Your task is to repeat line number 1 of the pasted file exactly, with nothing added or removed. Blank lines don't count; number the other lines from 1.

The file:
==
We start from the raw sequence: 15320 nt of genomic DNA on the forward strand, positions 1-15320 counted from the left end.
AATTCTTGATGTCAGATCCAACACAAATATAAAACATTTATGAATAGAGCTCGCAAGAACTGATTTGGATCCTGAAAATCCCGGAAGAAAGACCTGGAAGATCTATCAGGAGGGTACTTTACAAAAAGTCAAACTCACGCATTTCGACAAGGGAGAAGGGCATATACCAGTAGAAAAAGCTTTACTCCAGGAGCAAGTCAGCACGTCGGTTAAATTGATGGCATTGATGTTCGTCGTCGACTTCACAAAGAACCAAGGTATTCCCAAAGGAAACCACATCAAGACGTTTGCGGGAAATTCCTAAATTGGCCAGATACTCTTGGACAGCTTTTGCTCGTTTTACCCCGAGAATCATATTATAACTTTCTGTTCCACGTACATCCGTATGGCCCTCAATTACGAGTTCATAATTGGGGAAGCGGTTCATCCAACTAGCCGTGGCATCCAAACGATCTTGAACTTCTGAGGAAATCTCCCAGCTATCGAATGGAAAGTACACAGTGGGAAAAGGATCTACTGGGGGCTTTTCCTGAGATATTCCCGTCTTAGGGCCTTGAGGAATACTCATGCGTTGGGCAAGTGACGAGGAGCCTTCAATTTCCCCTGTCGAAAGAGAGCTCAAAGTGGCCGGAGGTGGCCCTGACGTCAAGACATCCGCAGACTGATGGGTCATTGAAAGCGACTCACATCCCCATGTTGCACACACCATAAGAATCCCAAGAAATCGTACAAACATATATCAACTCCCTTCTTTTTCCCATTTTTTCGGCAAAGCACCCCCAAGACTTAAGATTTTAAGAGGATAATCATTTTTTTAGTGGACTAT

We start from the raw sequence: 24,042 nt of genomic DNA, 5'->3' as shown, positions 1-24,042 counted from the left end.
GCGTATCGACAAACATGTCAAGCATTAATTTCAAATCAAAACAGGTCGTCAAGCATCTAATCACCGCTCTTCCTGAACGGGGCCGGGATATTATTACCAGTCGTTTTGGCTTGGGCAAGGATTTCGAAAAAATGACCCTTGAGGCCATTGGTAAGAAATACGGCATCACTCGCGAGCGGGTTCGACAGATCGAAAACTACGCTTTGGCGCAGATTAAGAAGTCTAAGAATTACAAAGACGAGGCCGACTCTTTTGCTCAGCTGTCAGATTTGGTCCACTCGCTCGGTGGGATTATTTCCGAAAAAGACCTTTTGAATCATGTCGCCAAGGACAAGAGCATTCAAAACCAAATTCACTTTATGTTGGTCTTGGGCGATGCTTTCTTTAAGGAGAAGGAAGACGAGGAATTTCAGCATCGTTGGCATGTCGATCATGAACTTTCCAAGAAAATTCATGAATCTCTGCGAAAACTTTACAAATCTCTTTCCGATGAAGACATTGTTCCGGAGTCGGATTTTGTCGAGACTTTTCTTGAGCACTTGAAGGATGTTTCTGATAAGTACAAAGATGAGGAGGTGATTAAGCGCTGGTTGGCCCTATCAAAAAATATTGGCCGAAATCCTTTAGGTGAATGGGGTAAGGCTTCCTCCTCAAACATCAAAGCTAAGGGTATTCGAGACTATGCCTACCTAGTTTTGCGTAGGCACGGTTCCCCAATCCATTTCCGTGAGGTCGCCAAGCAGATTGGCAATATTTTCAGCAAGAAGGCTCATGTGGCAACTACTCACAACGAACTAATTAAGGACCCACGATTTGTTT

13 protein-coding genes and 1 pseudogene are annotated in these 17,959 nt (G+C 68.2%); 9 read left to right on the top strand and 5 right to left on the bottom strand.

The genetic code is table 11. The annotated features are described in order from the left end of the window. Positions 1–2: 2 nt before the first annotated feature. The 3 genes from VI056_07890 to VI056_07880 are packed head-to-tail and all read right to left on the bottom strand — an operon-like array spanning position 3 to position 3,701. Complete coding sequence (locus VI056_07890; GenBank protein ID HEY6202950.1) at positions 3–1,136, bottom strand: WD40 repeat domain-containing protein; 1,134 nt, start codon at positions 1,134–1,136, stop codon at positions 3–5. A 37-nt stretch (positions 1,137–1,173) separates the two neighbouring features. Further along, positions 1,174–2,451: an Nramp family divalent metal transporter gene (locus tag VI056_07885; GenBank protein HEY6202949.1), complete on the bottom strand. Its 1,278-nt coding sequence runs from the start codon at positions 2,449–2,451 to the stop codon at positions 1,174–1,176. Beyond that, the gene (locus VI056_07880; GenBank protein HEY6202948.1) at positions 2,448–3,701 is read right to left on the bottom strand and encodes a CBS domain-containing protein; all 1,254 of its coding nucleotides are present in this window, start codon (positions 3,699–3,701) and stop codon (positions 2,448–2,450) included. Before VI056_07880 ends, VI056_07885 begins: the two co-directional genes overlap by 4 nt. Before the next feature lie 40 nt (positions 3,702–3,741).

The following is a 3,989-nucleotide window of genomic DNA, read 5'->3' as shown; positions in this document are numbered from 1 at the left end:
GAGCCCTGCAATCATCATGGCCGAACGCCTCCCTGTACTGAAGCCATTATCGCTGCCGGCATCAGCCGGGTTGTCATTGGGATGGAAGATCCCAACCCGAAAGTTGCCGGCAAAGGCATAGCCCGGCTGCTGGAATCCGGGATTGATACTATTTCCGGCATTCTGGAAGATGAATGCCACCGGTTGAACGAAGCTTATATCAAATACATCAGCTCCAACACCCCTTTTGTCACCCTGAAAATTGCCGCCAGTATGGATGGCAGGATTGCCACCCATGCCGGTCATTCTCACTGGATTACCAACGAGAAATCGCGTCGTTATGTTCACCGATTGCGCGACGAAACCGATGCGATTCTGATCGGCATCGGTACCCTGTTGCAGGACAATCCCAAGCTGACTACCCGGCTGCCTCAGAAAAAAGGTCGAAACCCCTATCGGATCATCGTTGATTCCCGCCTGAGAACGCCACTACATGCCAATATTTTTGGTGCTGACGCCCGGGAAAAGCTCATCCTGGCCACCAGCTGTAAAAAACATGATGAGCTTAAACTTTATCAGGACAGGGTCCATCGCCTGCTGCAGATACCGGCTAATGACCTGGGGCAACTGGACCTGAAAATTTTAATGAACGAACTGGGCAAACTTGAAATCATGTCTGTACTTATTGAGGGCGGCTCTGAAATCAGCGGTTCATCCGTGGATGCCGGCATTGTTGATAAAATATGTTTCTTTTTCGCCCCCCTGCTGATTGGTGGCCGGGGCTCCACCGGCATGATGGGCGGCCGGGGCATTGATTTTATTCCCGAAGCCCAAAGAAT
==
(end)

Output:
We start from the raw sequence: 15320 nt of genomic DNA on the forward strand, positions 1-15320 counted from the left end.